In this interview MFDevCo’s Developments Manager, Mick Hibbert, and Technical Manager, Peter-Giles Robinson, discuss how gas-to-wire solutions use existing infrastructure and standard equipment to reduce cost and risk.
The oil and gas industry has a reputation for being relatively risk-averse, would you agree?
MH: Exploring and operating offshore requires significant investment, operators and investors need to minimise, mitigate and manage uncertainties that come with operating in an offshore environment. Technology risk is a key element of any project and while the industry has been extremely innovative, there is understandable reluctance to invest capital in something that may not work. You want to be certain the development approach you use has the best chance of success. You don’t want to be finding out if something actually works after it’s installed in a marine environment because it’s pretty expensive to make corrections offshore.
PR: This is one reason why gas-to-wire is a perfect solution – all the equipment required has been proven in use onshore and offshore, and the technology risk is extremely low indeed.
MH: Peter makes a key distinction, operators can be wary of employing new technology until someone else has proven it works, that’s why there are bodies funding R&D promoting new tech, but once the industry is comfortable with something it simply becomes equipment. What we are proposing to use is equipment, not technology.
The most obvious differences between conventional offshore gas production and gas-to-wire are the addition of a generator to convert gas into power and the means of transmitting that to shore via cables, rather than piping gas. Starting with the power generation, where is this equipment already being used?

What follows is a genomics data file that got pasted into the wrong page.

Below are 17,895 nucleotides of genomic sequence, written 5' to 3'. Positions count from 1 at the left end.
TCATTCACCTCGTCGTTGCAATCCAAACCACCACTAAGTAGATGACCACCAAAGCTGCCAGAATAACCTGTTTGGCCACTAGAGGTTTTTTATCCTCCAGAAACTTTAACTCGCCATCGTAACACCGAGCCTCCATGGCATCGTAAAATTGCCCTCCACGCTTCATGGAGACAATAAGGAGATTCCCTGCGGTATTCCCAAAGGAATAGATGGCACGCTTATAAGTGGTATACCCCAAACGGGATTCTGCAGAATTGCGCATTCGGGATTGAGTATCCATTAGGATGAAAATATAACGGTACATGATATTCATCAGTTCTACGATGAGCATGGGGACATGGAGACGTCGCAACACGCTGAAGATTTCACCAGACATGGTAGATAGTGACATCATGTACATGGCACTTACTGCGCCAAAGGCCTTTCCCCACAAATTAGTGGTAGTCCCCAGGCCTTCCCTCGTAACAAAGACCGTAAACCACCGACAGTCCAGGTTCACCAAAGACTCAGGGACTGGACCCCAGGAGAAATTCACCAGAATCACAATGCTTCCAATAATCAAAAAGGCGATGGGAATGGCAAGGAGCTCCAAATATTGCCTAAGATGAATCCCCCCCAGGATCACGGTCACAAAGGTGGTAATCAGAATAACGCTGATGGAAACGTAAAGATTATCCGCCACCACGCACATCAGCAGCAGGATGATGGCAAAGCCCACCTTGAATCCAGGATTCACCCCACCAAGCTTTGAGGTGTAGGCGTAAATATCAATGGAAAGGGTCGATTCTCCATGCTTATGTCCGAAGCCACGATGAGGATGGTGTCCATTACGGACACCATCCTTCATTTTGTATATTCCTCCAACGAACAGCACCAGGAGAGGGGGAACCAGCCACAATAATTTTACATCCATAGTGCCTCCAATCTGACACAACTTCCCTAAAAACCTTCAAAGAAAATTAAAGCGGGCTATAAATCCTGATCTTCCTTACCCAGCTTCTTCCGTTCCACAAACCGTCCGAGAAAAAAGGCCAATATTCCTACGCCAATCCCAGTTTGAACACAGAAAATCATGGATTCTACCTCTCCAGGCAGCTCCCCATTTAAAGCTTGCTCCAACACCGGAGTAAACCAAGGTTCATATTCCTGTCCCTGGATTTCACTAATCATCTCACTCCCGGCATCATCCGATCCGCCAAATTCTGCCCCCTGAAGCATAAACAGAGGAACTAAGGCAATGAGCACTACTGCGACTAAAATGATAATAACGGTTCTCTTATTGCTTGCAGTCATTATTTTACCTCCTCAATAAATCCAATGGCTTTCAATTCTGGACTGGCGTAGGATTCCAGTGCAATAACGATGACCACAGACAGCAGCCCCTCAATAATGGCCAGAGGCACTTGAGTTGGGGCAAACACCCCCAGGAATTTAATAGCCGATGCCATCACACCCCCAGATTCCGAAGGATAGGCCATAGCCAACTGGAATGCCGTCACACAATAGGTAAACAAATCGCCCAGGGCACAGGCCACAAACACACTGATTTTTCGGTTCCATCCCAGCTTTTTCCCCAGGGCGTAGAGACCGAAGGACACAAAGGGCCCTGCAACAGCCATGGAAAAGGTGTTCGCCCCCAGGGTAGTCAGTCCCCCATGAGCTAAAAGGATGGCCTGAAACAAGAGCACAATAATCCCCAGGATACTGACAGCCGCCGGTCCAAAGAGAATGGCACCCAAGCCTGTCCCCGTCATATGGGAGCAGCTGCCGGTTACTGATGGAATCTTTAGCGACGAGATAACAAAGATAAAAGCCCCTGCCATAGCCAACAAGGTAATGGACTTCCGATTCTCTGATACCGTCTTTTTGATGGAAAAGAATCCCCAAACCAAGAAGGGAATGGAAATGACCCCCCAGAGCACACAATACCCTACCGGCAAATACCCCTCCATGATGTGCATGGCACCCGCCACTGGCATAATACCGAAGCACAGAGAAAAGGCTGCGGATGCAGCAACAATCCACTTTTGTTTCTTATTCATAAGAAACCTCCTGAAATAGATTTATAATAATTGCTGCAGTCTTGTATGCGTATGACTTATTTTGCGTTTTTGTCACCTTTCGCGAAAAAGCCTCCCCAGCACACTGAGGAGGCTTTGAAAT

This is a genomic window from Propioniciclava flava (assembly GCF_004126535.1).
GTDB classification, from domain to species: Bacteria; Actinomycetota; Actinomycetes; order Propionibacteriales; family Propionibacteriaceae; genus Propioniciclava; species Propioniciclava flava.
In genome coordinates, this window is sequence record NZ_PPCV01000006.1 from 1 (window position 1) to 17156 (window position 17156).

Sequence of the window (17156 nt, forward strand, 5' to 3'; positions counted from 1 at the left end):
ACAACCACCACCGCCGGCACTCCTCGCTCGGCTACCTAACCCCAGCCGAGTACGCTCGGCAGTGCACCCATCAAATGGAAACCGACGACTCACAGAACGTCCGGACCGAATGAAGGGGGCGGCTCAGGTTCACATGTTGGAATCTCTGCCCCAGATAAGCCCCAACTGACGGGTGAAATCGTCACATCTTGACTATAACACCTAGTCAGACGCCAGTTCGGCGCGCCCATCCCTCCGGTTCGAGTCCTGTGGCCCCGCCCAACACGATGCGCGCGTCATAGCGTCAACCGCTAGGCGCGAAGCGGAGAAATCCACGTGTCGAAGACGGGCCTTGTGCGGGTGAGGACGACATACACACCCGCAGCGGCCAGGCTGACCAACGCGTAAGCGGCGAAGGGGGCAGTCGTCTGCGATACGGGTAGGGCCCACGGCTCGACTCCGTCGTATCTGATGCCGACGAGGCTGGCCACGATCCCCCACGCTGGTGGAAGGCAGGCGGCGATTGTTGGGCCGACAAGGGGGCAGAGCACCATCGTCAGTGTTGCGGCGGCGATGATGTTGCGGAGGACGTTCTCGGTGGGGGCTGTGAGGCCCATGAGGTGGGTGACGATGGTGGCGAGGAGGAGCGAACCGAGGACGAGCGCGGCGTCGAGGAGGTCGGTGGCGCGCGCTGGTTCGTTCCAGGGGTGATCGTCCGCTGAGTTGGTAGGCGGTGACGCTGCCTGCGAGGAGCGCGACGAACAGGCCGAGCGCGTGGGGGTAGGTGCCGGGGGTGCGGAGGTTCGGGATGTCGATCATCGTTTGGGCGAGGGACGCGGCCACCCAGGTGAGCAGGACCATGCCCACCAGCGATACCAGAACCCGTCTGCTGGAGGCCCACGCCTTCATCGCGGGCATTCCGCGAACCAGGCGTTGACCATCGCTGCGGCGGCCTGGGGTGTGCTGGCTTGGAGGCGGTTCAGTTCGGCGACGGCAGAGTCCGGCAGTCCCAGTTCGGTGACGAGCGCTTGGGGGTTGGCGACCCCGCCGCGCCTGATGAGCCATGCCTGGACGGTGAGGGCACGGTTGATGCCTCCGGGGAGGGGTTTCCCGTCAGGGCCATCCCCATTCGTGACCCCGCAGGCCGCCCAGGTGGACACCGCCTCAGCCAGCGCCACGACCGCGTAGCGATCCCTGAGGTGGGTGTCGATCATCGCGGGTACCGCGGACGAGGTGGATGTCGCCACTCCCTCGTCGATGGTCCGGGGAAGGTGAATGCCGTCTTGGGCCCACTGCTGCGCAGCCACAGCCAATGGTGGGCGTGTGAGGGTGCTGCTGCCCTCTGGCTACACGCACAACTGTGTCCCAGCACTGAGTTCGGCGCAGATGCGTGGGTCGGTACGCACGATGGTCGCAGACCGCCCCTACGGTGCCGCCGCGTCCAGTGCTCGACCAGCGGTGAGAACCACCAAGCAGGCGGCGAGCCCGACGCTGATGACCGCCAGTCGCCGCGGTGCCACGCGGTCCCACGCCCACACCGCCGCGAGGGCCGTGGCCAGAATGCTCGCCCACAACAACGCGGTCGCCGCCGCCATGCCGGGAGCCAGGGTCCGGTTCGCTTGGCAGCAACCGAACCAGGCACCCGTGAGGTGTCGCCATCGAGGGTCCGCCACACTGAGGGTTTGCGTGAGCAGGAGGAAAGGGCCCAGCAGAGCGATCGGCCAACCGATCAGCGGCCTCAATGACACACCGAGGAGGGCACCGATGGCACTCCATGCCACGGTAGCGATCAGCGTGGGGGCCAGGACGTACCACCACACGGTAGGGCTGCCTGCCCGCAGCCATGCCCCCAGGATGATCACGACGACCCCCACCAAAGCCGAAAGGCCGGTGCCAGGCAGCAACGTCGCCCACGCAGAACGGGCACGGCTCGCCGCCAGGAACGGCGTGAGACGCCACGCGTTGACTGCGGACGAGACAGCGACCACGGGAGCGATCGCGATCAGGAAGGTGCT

PR: I’m sure everyone knows that generating power from gas is absolutely not new and has been a key component in onshore power generation for decades. All the equipment involved is proven and currently in use – generators, transformers, substations, power networks themselves.
What people may be less aware of is that this equipment is being used right now on many gas fields to power the platform, processing equipment and compressors. The difference is that instead of the generated power being used to compress and pipe gas back to shore, we use similar equipment to convert all recovered gas into power which is transmitted back to shore as energy.
What types of generators do you expect to employ?
PR: We are proposing to use open cycle gas turbines which will be supplied by Siemens. If you want a recent example, in March BEIS approved the construction of a new rapid response gas power station in Bedfordshire which will use open cycle gas turbines, in much the same way as we will use them on an offshore gas-to-wire project (http://www.millbrookpower.co.uk/).